Justice P. Devasass observed that it will be against the spirit of Criminal law to direct the defence counsel to file a draft charge because he is constitutionally (See Article 22(1), Constitution of India) bound to defend the accused and not offend him.
I have not heard of a defence counsel filing a draft charge. No defence counsel will come forward to do so. However, there is no harm in the prosecution indicating the charges to be framed. But, it cannot be a draft charge, it should not be a draft charge.
the Court said.
It is brought to the notice of the Court that in criminal cases filing of draft charges is being insisted upon by the trial Courts.
While disposing the Criminal Petitions the Court further pointed out that asking a Public Prosecutor to file draft charge is like asking the counsels in a civil case to file draft issues.
A Court should not ask it. It cannot delegate its judicial function to them.
The benefit of a Court itself framing the charges or learned a Civil Judge himself framing the issues is that the Court will get grip of the case/ matter.
The Court will get educated. The Court will put both the Prosecutor and the defence counsel on the right path. The Court’s attention would be focussed on the work to be done.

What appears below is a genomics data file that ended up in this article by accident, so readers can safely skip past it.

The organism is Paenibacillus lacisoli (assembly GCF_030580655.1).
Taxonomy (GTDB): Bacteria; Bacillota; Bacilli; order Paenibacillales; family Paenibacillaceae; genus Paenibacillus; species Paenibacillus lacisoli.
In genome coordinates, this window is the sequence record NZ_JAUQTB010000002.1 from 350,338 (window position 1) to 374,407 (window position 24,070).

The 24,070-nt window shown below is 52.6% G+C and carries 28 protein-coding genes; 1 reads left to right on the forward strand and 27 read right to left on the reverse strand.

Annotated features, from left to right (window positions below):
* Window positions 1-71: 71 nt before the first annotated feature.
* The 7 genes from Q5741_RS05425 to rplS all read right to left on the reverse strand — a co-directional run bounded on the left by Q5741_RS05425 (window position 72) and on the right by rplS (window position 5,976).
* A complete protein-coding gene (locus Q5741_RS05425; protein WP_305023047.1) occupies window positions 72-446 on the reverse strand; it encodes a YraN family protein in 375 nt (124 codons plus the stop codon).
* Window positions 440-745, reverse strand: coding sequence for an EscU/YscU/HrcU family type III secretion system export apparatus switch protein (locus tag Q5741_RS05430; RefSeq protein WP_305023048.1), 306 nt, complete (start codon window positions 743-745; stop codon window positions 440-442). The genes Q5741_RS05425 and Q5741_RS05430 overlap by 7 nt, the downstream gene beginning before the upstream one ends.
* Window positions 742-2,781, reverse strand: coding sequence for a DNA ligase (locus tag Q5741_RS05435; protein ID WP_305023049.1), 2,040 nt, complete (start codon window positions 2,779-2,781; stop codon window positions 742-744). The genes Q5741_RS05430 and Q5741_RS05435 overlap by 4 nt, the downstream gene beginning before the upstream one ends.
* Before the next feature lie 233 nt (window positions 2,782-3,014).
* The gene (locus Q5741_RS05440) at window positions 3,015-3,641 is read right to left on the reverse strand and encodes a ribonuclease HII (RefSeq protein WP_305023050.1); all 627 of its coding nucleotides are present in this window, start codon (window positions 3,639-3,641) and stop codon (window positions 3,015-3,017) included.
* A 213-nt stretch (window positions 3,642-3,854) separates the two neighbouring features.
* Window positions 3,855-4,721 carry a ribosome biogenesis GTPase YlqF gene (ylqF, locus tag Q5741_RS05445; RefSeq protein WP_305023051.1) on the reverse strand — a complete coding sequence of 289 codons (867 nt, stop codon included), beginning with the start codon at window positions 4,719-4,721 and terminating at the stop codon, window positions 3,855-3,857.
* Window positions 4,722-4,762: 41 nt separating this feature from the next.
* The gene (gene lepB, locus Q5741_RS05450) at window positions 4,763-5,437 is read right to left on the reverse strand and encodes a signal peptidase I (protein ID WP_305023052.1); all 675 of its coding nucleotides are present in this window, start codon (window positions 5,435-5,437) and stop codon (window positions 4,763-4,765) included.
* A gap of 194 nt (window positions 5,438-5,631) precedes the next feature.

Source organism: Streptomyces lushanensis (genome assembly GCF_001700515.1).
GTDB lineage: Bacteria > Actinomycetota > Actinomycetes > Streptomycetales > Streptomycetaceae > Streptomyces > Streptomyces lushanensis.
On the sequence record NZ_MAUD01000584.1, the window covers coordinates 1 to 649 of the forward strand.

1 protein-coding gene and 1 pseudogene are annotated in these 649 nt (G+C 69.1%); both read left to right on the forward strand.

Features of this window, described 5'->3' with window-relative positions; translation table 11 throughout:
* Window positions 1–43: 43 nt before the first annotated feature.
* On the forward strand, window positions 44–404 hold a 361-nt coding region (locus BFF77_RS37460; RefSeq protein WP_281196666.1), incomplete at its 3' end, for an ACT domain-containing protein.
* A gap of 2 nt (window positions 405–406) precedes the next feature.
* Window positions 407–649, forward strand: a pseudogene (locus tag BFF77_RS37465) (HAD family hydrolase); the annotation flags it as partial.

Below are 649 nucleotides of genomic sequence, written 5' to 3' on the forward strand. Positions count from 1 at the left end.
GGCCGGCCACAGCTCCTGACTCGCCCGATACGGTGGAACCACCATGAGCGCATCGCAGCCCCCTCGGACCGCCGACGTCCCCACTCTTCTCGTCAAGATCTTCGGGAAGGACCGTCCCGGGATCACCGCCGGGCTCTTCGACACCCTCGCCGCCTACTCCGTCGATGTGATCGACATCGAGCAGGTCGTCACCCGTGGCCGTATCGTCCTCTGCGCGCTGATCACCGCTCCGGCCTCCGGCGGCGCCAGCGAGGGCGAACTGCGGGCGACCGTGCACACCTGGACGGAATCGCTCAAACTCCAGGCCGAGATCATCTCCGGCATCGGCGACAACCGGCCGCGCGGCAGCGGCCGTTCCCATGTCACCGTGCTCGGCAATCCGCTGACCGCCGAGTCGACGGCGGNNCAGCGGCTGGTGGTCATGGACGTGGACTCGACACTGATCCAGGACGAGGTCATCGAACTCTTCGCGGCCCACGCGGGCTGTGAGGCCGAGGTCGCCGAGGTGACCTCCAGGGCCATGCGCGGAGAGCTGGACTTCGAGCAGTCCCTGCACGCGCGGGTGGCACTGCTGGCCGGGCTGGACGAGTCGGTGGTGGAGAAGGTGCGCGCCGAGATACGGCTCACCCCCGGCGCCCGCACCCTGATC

Chapter XVII of the Code commencing from Section 211 to 223 deals with the content of the charge and matters connected thereto.
Framing of charges in a criminal trial is a judicial function. It is to be performed by the Court.
If one look at the phraseology employed in Sections 239-240, 227-228, 245-246 Cr.P.C, the guidance is provided in the Section itself.
Further, reasonable opportunity should be provided to both sides before framing the charges. Thus, hearing before framing charges is contemplated.
Even if the defence has not filed any discharge petition, before framing the charges the Trial Court is bound to hear both sides.
The hearing contemplated in the said Section enables the Court to get assistance from both sides.